Where Are Interest Rates Headed?
The people in charge of the central bank in both Canada in the US have both been adamant that they will continue to raise rates until inflation is back to or near the target rate of 2%. The bank of Canada has two remaining meetings scheduled for 2022 on October 25 and December 6. Based on current sentiment we could likely see rate hikes at both of those meetings.
The current bank rate in Canada is 3.25%. That is up from 0.25% in March of 2022. Forecasts have interest rates rising to 4% by the end of 2022 and continuing slightly higher in 2023 to 4.25%. In tandem with those forecasts, inflation is expected to drop back down to 2% by the second half of 2023.
That seems quite optimistic considering how long it has taken other developed economies to get back to 2% inflation once they have reached levels seen in North America.
The big Canadian banks seem more optimistic when it comes to interest rates with TD and RBC thinking rates will peak at 4%. While CIBC, BMO, and Scotia think rates will peak at 3.75%.
For our previous thoughts on interest rates check out How High Will Interest Rates Go?
Consumers Taking a Hit
Consumers have already taken a hit in 2022, with higher costs of living and now higher costs of carrying debt. The hope is that the higher rates will help stabilize the increase in the cost of living. However, if rates keep climbing, consumers, specifically those with variable-rate debt like mortgages, will be hit even harder.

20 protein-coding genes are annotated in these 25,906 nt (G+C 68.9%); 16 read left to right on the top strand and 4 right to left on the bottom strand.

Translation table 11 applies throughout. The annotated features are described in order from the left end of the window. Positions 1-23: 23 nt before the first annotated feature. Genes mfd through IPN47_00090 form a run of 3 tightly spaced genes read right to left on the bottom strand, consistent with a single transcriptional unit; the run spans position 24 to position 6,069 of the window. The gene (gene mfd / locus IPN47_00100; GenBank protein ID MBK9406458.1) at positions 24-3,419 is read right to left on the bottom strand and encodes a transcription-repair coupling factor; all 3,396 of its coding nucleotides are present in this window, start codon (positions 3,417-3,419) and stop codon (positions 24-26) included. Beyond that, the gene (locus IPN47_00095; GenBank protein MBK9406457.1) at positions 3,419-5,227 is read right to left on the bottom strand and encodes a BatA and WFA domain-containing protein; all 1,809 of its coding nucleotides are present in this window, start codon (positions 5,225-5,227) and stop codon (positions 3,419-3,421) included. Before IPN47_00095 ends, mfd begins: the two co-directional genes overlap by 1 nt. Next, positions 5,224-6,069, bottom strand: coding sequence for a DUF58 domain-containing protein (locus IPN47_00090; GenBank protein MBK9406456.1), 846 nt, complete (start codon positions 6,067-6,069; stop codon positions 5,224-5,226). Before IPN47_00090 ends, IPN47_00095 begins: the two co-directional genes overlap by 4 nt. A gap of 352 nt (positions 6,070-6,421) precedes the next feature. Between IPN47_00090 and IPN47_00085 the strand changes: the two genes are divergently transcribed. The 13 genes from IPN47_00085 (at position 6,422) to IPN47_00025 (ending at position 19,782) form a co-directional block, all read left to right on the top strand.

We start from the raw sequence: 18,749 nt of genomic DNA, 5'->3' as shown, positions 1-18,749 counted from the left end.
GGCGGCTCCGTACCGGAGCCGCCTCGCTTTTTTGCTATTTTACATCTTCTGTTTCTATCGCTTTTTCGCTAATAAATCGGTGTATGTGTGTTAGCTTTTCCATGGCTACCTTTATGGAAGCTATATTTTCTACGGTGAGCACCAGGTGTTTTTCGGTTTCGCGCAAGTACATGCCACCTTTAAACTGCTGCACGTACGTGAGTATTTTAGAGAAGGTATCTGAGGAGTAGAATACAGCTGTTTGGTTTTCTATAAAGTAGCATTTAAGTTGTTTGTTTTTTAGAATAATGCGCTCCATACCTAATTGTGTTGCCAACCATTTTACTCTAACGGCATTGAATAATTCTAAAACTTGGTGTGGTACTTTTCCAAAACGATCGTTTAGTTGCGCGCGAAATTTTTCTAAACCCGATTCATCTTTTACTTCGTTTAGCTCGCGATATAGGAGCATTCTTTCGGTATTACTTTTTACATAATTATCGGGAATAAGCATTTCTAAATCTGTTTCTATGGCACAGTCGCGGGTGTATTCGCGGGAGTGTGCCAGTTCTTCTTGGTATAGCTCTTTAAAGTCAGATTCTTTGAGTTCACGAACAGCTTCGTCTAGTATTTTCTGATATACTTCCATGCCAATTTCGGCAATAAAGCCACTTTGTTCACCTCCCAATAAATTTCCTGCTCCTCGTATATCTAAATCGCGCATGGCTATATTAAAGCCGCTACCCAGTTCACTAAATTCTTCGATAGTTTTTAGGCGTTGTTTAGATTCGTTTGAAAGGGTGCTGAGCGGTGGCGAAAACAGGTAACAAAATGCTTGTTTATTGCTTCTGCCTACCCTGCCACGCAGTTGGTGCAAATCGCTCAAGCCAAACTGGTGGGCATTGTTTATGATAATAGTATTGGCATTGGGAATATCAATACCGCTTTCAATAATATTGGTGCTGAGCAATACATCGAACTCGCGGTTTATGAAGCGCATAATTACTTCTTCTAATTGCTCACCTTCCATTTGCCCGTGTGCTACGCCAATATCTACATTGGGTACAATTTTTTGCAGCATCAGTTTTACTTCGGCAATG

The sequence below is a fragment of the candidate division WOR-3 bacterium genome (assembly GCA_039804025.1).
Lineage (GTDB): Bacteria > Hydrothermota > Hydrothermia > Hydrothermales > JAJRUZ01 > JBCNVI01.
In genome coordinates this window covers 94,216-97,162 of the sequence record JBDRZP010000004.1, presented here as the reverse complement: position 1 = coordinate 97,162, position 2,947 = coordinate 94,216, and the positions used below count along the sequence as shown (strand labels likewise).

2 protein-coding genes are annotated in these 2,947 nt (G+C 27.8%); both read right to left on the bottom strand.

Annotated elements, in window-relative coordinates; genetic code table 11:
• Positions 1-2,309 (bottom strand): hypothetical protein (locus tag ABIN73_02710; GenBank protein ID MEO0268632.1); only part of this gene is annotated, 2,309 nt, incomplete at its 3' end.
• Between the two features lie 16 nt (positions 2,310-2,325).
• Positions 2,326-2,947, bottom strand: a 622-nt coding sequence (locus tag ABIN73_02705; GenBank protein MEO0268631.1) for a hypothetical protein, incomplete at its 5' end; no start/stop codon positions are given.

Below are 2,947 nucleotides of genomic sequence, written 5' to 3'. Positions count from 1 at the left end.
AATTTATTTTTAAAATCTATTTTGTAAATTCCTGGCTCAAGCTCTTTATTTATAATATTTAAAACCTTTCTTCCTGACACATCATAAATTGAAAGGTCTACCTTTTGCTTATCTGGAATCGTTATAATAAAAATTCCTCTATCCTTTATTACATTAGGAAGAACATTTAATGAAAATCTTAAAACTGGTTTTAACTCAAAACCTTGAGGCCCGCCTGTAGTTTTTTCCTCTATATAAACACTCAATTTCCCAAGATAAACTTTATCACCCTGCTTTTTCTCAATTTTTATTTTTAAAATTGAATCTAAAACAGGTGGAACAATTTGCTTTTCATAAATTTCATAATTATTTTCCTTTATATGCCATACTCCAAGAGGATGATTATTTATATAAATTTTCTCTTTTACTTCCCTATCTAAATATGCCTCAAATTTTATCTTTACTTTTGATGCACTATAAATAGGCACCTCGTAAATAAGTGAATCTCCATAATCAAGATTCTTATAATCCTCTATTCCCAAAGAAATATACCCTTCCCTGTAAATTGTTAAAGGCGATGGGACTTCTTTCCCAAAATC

When it comes to variable rate mortgages there are generally two ways they can work. They can have a fixed payment, where if rates go up, the proportion going toward interest goes up but the payment remains the same. Or they can have variable payments, where when rates go up the total payment amount goes up to accommodate. Either way, when we started 2022 prime was sitting at 2.45%. It has now gone up a full 3% and is currently at 5.45%.
You might think, “Ah, 3% isn’t that bad.” However, in relative terms rates have gone up 122%. Yet many mortgage brokers are saying that rates are low, and historically when you compare them to the 80s and 90s, they aren’t wrong. However, people weren’t as leveraged then and the average price of a home relative to average household income was a lot more reasonable.
According to a recent Globe and Mail article, nearly three in every ten outstanding mortgages in Canada were variable rates at the end of 2021. In fact, 53% of home buyers opted for variable-rate mortgages in the second half of 2021. This was a departure from the norm that saw most people locking in 5-year fixed rates. Now those with variable rates are feeling the sting.